Future of Columbia theater cloudy

negotiations continue with landlord

Community could be left with one movie house

September 13, 2001|By Larry Carson | Larry Carson,SUN STAFF

Columbia is perilously close to having just one movie theater instead of the three film houses it once enjoyed.

The 15-year-old Loews Palace 9 is on the verge of closing while wreckers demolish the former General Cinema III building, the planned town's original movie house that opened in Town Center more than 30 years ago. It closed in October last year.

That would leave only the Snowden Square 14 megaplex in east Columbia.

The combination of a national glut of movie screens, the soft economy and the opening of stadium-style, multiscreen cinemas in east Columbia and at Arundel Mills appear to be the culprits, though the Rouse Co. plans to build a 10-screen complex near The Mall at Columbia -- someday.

"We are very dismayed at the very few options that are available if you want to go to a movie," said Kathleen Nolan of Glenelg.

Nolan's husband refuses to patronize the new theaters, she said, after experiencing frustrating parking delays, long ticket lines and sold-out shows. They drive to Baltimore occasionally to have dinner and go to the Charles -- a renovated five-screen art film house.

Howard County issued a demolition permit Aug. 30 for Columbia's original movie building on Sterrett Place, officials said. Work on the demolition is under way, but it's unclear what will rise on the Rouse-owned site. Just a few feet away, a nine-story office building is nearing completion where a long-closed Rusty Scupper restaurant once stood overlooking Lake Kittamaqundi.

The Palace 9, a nine-screen theater that opened in 1986 off Route 108, was at one time slated to close Sept. 3. But it remains open subject to negotiations with the Towson landlord, Continental Realty, Loews theater officials said.

Although Continental Vice President J.M. Schapiro declined to comment, Bob Jones, Loews' manager for the Washington region, said the chain intends to close the lightly attended Palace 9. But, he added, "that's an ongoing negotiation with the landlord. It's a moving target."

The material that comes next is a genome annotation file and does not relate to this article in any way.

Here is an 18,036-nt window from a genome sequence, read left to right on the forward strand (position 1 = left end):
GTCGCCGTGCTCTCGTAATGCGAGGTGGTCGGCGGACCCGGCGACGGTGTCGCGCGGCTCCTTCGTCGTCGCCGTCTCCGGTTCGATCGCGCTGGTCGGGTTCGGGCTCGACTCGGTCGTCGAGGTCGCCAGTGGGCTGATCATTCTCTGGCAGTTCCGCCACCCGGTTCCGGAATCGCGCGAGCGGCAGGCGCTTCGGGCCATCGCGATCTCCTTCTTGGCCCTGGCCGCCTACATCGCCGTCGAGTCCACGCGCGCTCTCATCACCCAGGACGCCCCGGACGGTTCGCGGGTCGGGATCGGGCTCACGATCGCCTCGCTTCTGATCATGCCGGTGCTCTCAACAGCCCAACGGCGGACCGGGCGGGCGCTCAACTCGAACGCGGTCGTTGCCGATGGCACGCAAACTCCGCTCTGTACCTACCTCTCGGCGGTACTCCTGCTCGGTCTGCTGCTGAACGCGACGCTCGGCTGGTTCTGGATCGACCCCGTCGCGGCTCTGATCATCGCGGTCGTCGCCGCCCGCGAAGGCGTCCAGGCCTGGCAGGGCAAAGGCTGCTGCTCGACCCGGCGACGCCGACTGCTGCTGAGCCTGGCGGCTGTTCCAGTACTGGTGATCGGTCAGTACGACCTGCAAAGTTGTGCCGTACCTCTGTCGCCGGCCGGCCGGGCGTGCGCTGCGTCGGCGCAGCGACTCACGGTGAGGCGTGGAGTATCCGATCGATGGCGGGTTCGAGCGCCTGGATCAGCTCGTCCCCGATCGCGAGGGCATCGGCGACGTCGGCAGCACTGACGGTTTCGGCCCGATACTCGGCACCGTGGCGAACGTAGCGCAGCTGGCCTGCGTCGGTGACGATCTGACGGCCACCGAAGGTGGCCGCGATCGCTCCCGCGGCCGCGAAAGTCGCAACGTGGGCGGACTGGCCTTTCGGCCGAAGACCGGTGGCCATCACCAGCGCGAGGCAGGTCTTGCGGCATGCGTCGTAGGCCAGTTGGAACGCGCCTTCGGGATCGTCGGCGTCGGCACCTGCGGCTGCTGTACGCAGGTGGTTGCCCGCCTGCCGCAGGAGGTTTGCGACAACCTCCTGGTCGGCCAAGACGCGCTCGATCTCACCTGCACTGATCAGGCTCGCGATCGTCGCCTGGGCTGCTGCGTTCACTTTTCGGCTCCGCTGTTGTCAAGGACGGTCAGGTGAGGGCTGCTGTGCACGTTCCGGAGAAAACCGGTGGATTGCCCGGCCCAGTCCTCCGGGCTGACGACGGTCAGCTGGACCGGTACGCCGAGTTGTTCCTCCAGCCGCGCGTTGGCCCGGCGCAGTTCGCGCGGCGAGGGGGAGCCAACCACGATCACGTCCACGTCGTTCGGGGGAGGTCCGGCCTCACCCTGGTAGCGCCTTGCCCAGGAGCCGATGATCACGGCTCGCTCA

The chain stopped listing movies for the Palace 9 in The Sun movie listings, said Mark Grayson, a newspaper advertising official. The listings resumed this week, he said, after the chain decided to remain open for the time being.

"The Palace is not a nice theater anymore. By industry standards, it's obsolete, and Muvico [24 screens at Arundel Mills] didn't help," said Scott Cohen, president of the Maryland chapter of the National Association of Theatre Owners.

Loews Cineplex Entertainment Corp. has closed 146 theaters in the past two years. The company was purchased by Onex Corp. after filing for bankruptcy protection in February.

"Ultimately everyone, including the current operator, believes that facility [Palace 9] will close," said Chris Carlaw, a Rouse Co. official who is trying to find a developer to build a multiscreen theater behind Nordstrom's at the Columbia mall.

"We're going to continue to be patient," Carlaw said. "It may take another year for the theater industry to sort out who will survive. Most are unable to borrow money to build a new theater."

Columbia's movie metamorphosis began in December 1997 when the Snowden Square 14 megaplex, owned by United Artists, opened behind the Snowden Square shopping center.

Next, the town's original theater, the three-screened General Cinema, converted into an arts film house but then closed suddenly in October.

Arundel Mills, a huge new shopping center in Anne Arundel County a few minutes east of Howard County along Route 100, added to Palace 9's troubles late last year by opening 24 screens. Before that, Howard County allowed the rezoning of the land under Palace 9 to allow for other commercial uses at the site, in case the theater closed.

Baltimore Sun Articles
Please note the green-lined linked article text has been applied commercially without any involvement from our newsroom editors, reporters or any other editorial staff.